I was responding to Steve’s post, just a mm/yr contribution to sea level rise at present. Also answered his query “Where does that water go once it disappears from view?”

March 31, 2023 8:25 am

Yet more stupidity from college “educated” idiots.

John Hultquist
March 31, 2023 8:25 am

halfway to a tipping point

Are tipping points approached in a linear fashion or perhaps as a power function?
Then I suppose we ought to consider that the approach is asymptotic.
Tonight’s dinner and wine is a bigger concern.

Clyde Spencer
Reply to  John Hultquist
March 31, 2023 11:10 am

It probably depends on the type of system to which the inappropriate term is applied.

Reply to  John Hultquist
April 2, 2023 7:38 pm

I would expect it to be a nonlinear process.

March 31, 2023 9:26 am

It’s kind of like when you put too many naval forces on one side of Guam, it may capsize due to the extra weight.

Frank from NoVA
March 31, 2023 10:25 am

‘CNBC and the Potsdam Institute (PIK)…’

I know that any ‘appeal to authority’ is potentially a logical fallacy, but could the converse be correct, i.e., the opposite of what these people maintain is probably true?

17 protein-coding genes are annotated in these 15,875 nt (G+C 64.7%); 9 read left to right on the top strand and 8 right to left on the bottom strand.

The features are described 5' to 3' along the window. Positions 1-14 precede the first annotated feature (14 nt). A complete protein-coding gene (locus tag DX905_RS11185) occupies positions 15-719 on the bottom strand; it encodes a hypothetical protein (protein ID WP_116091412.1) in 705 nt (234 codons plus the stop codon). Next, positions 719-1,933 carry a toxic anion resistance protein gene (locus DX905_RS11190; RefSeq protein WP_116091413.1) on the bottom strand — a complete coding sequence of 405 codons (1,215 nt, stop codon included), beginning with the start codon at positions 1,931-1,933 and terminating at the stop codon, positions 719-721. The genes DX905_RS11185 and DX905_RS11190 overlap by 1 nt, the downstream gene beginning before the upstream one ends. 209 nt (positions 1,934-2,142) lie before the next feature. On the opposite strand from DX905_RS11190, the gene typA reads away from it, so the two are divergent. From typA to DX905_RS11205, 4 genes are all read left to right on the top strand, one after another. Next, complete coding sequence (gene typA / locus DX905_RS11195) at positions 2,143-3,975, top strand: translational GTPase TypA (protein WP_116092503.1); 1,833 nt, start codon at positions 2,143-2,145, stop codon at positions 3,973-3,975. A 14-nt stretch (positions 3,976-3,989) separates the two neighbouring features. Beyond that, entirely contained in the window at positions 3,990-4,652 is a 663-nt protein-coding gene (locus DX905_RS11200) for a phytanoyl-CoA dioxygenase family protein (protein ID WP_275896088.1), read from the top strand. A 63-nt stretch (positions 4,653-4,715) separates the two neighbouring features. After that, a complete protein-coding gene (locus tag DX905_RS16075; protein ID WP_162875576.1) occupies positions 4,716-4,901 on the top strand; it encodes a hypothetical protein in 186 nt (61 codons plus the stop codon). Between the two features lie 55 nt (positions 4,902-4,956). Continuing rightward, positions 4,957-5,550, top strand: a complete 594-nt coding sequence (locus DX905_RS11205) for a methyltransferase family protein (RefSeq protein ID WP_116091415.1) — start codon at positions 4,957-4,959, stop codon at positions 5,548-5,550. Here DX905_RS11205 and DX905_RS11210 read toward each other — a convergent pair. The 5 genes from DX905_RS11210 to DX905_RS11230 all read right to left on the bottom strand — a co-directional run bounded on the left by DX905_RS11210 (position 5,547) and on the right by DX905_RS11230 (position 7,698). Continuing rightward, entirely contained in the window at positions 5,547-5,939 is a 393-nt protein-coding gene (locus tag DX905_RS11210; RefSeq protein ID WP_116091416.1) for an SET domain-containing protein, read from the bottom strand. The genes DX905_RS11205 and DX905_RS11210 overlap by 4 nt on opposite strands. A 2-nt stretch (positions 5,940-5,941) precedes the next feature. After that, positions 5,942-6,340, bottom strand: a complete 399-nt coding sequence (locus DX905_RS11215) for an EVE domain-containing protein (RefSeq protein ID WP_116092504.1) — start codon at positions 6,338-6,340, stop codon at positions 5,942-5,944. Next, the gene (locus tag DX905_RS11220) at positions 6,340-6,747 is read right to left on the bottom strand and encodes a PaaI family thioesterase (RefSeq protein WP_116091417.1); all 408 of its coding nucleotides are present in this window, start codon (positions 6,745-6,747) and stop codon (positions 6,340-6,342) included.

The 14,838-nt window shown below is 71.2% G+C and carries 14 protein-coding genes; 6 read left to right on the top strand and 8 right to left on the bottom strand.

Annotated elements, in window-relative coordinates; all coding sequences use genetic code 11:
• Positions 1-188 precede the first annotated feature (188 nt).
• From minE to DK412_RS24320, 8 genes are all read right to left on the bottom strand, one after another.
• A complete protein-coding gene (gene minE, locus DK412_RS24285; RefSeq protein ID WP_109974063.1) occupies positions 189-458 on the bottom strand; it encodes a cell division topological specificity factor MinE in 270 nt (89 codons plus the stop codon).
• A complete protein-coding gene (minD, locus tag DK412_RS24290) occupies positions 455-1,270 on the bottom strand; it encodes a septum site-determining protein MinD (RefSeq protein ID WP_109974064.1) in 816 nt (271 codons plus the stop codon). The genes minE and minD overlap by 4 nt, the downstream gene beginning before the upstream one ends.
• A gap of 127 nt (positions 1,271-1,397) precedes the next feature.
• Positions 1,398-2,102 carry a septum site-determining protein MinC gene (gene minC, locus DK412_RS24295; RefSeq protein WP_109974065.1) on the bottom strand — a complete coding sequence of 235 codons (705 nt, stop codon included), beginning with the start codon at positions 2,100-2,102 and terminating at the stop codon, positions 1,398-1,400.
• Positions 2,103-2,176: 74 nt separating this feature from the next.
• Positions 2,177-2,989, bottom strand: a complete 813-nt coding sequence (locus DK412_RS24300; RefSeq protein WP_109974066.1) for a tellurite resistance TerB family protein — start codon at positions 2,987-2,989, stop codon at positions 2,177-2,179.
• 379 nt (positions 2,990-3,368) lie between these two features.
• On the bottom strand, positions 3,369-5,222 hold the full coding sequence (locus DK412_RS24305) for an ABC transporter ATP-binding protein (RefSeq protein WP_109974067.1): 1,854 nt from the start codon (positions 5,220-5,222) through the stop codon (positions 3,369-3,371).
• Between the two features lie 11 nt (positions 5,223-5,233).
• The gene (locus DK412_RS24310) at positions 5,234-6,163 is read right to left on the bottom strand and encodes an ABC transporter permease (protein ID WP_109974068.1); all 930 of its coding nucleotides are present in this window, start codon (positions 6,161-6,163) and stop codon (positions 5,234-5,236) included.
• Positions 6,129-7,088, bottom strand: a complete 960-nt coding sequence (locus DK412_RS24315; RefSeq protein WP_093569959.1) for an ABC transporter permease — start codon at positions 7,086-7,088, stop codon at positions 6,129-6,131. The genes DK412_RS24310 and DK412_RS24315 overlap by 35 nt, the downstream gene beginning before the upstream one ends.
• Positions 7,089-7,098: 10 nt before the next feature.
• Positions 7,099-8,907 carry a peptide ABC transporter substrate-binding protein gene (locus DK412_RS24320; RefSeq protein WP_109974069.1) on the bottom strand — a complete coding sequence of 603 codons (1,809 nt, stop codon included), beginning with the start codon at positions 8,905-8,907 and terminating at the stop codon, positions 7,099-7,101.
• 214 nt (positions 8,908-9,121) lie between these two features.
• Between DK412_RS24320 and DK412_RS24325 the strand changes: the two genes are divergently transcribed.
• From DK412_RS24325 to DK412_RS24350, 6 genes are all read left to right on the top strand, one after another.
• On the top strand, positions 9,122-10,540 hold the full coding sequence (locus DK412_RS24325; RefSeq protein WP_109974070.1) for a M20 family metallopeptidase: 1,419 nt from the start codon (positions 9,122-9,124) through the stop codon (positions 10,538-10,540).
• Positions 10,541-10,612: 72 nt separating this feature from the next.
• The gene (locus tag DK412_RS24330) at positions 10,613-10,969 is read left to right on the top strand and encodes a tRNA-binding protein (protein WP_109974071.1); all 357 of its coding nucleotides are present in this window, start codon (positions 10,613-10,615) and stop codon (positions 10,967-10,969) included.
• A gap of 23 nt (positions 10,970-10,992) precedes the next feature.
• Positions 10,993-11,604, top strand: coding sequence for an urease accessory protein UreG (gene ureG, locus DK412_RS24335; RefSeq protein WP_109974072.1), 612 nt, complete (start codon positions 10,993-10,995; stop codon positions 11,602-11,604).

Reply to  Frank from NoVA
March 31, 2023 1:27 pm

I sure seems to be the way things are now days. For example the last five Pulitzer Prizes awarded for Journalism are all stories that turned out to be lies and yet not one of the awards has been retracted.

And then there is the Nobel Peace Prize!

Reply to  rah
March 31, 2023 8:36 pm

One journo did return the prize – Janet Cooke- and it was awarded to runner up. Only one though
Theres 7 or 8 journalism categories covering news , features and investigations since 2017
so more chances for *literary journalism* the fancy name for stories that use techniques from novels to tell stories, or make up lies.

Mark BLR
Reply to  Frank from NoVA
April 1, 2023 10:21 am

I know that any ‘appeal to authority’ is potentially a logical fallacy, but could the converse be correct, i.e., the opposite of what these people maintain is probably true?